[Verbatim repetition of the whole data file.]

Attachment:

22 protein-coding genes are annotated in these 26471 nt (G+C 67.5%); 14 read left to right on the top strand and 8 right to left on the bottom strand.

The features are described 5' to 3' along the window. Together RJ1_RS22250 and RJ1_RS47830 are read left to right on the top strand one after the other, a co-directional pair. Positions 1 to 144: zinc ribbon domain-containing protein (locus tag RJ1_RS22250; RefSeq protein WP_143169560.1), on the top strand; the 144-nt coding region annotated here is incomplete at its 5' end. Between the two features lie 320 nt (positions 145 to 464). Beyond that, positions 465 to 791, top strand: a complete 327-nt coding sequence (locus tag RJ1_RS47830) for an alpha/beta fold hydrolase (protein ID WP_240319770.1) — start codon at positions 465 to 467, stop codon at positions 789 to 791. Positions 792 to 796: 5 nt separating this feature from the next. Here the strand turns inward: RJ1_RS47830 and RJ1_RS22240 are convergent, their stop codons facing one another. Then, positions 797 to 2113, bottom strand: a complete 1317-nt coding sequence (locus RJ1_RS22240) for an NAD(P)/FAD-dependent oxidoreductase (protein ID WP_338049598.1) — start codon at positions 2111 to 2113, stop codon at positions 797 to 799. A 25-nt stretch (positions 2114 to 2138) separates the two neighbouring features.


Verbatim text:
22 protein-coding genes are annotated in these 26471 nt (G+C 67.5%); 14 read left to right on the top strand and 8 right to left on the bottom strand.

The features are described 5' to 3' along the window. Together RJ1_RS22250 and RJ1_RS47830 are read left to right on the top strand one after the other, a co-directional pair. Positions 1 to 144: zinc ribbon domain-containing protein (locus tag RJ1_RS22250; RefSeq protein WP_143169560.1), on the top strand; the 144-nt coding region annotated here is incomplete at its 5' end. Between the two features lie 320 nt (positions 145 to 464). Beyond that, positions 465 to 791, top strand: a complete 327-nt coding sequence (locus tag RJ1_RS47830) for an alpha/beta fold hydrolase (protein ID WP_240319770.1) — start codon at positions 465 to 467, stop codon at positions 789 to 791. Positions 792 to 796: 5 nt separating this feature from the next. Here the strand turns inward: RJ1_RS47830 and RJ1_RS22240 are convergent, their stop codons facing one another. Then, positions 797 to 2113, bottom strand: a complete 1317-nt coding sequence (locus RJ1_RS22240) for an NAD(P)/FAD-dependent oxidoreductase (protein ID WP_338049598.1) — start codon at positions 2111 to 2113, stop codon at positions 797 to 799. A 25-nt stretch (positions 2114 to 2138) separates the two neighbouring features.